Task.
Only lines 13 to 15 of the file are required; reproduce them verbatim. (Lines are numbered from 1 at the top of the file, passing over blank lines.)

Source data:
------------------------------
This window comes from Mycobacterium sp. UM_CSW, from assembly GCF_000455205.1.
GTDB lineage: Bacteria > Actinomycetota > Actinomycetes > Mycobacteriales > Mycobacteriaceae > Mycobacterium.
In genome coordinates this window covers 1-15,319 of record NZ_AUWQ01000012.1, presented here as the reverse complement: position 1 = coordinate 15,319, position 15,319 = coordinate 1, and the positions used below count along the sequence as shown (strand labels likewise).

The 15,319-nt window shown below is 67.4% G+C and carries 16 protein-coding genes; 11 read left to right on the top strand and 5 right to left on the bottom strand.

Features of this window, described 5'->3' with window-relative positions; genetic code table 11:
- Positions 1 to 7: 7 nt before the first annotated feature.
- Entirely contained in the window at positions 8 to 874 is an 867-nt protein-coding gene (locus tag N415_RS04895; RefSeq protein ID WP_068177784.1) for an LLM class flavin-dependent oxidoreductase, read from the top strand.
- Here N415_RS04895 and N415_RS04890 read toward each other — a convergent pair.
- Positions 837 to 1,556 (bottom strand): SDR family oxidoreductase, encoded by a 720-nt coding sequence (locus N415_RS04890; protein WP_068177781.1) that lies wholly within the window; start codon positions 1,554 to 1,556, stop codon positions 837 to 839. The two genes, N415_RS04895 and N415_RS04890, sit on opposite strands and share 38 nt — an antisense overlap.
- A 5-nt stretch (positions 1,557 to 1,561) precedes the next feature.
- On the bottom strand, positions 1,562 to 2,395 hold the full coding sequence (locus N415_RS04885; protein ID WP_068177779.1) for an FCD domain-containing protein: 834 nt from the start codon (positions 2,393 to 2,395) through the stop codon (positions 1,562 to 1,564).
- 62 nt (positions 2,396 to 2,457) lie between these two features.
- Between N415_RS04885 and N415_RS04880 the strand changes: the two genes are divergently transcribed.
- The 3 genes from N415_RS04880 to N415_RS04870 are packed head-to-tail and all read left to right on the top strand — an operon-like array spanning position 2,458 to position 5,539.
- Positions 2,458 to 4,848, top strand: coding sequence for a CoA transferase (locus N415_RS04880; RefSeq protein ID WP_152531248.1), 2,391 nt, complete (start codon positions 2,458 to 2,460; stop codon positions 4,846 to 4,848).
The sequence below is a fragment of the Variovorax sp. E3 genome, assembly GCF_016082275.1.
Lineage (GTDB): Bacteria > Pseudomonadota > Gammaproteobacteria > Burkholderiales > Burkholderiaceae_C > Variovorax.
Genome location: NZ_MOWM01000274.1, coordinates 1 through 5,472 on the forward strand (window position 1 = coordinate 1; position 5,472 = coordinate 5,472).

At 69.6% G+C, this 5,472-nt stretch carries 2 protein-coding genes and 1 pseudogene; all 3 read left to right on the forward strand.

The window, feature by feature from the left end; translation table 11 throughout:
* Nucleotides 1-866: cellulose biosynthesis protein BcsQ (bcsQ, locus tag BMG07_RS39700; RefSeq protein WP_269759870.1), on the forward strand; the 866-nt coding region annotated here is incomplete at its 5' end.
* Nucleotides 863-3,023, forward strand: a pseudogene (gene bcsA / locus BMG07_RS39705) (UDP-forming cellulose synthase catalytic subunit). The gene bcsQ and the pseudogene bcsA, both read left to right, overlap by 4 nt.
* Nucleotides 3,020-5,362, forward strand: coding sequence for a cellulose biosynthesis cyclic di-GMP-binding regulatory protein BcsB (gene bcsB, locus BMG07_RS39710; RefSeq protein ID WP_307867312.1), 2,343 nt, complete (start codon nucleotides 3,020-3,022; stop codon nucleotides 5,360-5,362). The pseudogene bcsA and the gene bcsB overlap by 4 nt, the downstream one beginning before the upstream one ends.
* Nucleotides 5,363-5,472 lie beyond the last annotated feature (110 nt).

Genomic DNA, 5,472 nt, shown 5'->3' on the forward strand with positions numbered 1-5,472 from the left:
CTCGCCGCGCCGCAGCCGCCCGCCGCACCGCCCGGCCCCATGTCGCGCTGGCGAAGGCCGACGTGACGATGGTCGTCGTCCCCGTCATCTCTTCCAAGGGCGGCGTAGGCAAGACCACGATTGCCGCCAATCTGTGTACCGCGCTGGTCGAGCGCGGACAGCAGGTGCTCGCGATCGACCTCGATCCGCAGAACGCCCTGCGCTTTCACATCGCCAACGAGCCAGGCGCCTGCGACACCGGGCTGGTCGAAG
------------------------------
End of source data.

- Between N415_RS04885 and N415_RS04880 the strand changes: the two genes are divergently transcribed.
- The 3 genes from N415_RS04880 to N415_RS04870 are packed head-to-tail and all read left to right on the top strand — an operon-like array spanning position 2,458 to position 5,539.
- Positions 2,458 to 4,848, top strand: coding sequence for a CoA transferase (locus N415_RS04880; RefSeq protein ID WP_152531248.1), 2,391 nt, complete (start codon positions 2,458 to 2,460; stop codon positions 4,846 to 4,848).